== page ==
The Human Intervertebral Disc Download

The Human
Intervertebral Disc
Developmental, Anatomic and
Physiologic Considerations for Potential
Regenerative Therapies
Benjamin D. Levy, MD, FAAPMR
Interventional Pain Management
Ambulatory Care Service
U.S. Department of Veterans Affairs
VA New Jersey Health Care System
Topics of Discussion
Cellular and Molecular Biology
Implications for Regenerative
Financial Disclosures
Happily employed by the United
States Federal Government
Disc Anatomy
30° angle-ply architecture1
Disease Models & Mechanisms 4, 31-41 (2011)
Disc Embryology
• Mesoderm-derived involved in cell signaling and
• Becomes nucleus pulposus
• Blocks of mesoderm flanking the notochord paraxially
• Cells of somites become sclerotome
• Sclerotomes become alternating more & less condensed2:
More condensed: Around notorchord to become annulus
Less condensed: Become vertebral bodies
From Orthop Clin N Am 42 (2011) 447–464
Disc Genetic Factors
Key Developmental Genes:
• Sox (5,6,9):
Critical to collagen II, inner annulus and matrix
Reduced Sox9 expression correlated with degenerative
• TGFβ:
Regulates cell proliferation and matrix production.
In murine model, remains active at maturity4
Cellular Biology
Nucleus Pulposus
• Cells very similar to notochord cells at birth.1
Large with vacuoles containing glycosaminoglycans.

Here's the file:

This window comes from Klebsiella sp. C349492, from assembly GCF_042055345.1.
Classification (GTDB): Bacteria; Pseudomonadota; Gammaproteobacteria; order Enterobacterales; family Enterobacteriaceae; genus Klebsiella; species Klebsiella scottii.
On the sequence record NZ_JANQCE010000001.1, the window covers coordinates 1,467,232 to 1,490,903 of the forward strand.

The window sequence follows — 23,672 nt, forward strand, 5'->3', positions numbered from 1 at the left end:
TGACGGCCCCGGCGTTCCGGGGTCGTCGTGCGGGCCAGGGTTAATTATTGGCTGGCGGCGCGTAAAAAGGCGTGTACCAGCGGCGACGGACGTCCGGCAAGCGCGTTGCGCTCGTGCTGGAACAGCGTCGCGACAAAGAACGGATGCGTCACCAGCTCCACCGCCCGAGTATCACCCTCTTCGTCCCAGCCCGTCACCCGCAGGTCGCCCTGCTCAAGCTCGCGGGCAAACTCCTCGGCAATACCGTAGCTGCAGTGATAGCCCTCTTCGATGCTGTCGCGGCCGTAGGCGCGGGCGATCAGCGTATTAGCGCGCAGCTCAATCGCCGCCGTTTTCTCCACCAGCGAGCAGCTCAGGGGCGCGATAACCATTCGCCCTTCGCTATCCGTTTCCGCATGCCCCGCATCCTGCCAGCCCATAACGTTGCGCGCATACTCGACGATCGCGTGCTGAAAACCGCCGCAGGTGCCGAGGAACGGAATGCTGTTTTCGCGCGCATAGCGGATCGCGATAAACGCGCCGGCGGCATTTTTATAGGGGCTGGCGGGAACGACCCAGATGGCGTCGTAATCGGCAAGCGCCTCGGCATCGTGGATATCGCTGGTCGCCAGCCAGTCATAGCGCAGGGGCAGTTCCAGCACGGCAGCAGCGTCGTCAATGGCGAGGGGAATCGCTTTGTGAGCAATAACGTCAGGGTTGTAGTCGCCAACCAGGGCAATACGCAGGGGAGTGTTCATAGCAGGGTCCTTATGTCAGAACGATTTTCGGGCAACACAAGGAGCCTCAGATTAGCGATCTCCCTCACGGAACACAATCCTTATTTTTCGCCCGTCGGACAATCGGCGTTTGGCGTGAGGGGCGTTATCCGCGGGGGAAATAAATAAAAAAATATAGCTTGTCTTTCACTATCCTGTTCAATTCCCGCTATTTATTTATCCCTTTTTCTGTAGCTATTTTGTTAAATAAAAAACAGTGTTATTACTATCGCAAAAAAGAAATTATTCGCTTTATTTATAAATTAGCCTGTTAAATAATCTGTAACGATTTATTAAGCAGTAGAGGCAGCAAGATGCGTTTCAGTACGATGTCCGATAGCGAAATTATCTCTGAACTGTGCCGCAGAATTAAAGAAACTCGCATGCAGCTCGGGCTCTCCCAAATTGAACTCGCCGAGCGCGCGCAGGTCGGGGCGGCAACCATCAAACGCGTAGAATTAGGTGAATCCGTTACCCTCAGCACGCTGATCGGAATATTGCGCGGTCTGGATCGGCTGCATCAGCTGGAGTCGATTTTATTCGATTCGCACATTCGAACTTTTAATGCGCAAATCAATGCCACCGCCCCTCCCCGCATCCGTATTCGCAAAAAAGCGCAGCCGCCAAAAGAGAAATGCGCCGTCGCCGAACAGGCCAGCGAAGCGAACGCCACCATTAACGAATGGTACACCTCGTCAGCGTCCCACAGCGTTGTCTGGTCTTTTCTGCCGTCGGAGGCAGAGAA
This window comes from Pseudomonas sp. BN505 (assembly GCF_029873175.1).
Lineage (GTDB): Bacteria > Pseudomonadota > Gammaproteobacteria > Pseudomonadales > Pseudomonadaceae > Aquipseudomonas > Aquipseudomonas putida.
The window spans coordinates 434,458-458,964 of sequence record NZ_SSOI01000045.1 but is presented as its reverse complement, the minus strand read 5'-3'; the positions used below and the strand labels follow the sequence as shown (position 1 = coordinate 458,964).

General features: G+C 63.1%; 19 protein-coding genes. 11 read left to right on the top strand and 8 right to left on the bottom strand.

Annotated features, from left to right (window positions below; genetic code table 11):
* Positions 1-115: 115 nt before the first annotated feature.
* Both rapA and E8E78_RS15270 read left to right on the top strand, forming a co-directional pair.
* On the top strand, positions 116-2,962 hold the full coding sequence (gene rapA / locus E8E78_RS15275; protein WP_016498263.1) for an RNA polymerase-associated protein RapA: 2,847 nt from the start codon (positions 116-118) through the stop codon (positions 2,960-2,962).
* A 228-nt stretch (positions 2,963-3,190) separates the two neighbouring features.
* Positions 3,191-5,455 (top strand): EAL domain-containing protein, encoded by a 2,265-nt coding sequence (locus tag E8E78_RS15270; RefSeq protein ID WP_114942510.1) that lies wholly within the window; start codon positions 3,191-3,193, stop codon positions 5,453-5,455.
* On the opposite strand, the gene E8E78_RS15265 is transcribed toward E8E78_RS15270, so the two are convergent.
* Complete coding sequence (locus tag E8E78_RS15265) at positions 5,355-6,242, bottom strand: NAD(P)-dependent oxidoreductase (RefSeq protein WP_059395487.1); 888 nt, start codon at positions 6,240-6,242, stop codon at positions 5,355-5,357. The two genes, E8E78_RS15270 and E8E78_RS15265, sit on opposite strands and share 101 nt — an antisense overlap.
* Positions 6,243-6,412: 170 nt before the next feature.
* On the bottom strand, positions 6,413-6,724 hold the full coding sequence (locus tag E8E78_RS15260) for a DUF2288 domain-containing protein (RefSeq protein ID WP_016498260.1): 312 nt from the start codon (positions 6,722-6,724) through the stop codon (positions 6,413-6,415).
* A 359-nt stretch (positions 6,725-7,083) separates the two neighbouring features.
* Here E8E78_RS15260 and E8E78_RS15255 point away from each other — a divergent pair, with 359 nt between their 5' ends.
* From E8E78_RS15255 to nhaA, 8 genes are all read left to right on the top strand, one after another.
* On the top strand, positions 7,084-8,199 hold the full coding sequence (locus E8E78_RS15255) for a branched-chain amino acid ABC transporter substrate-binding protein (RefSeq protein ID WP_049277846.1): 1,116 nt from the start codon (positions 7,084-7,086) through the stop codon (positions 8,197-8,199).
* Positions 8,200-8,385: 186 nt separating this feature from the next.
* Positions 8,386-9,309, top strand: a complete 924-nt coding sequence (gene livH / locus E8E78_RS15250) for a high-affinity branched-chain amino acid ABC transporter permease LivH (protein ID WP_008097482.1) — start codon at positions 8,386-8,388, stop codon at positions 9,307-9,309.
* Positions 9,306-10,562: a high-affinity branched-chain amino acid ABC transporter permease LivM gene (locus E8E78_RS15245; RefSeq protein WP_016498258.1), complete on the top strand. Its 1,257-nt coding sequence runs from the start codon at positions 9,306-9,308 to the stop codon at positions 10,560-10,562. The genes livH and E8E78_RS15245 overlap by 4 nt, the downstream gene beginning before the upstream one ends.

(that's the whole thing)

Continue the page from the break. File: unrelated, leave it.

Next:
By 10 years of age, notochordal cells disappear.
In other species, connote disc repair6
• NP cells:
Appear similar to chondrocytes.
Humans are termed “chondrodystrophoid”6
Aggrecan and some Collagen Type II
Express FasL, which induces apoptosis of any
cell with Fas receptor7:
• T-cells7
• Nucleus pulposus cells8
Cellular Biology
Annulus Fibrosus
• Outer annulus fibroblastic cells1,2
Collagen type I (like tendon)
• Inner annulus chondrocyte-like cells1,2
Collagen type II (like hyaline cartilage, eye vitreus)
Molecular Biology
Main molecules in nucleus:
• Aggrecan: Large proteoglycan for water
retention (220 kDa). Anionic chondroitin
sulfate GAG chains
• Biglycan: Small proteoglycan with chondroitin
/ dermatan sulfate GAG chans. (38 kDa).
• Collagen type II, elastin
Disc homeostasis1:
• Balance of proteoglycan synthesis and degradation
• Ratio of small to large proteoglycans
Vascular Supply
• Fetal/infant (up to 2 years old)5:
Inner and outer annulus
Anterior, central, posterior endplates
• Juvenile/adolescent:
Avascular except small capillaries in outermost annulus
• Adult ( > 21 years old):
Avascular except small capillaries in outermost annulus
May have vascular ingrowth with annular tears or complete
disc destruction/scar
Vascular Supply
segmental radicular artery
interosseous artery
capillary tuft
disc annulus
Disc Nutrition
Diffusion from limited blood vessels9:
• Glucose and oxygen most important.
• Endplates (vertebral) vessels only. Terminate in loops.
• Any vascular portion of annulus only supplies the
• Endplate vessels have muscarinic receptors: will
constrict in response to cigarette smoke.9
• Movement of solutes from periphery to center of disc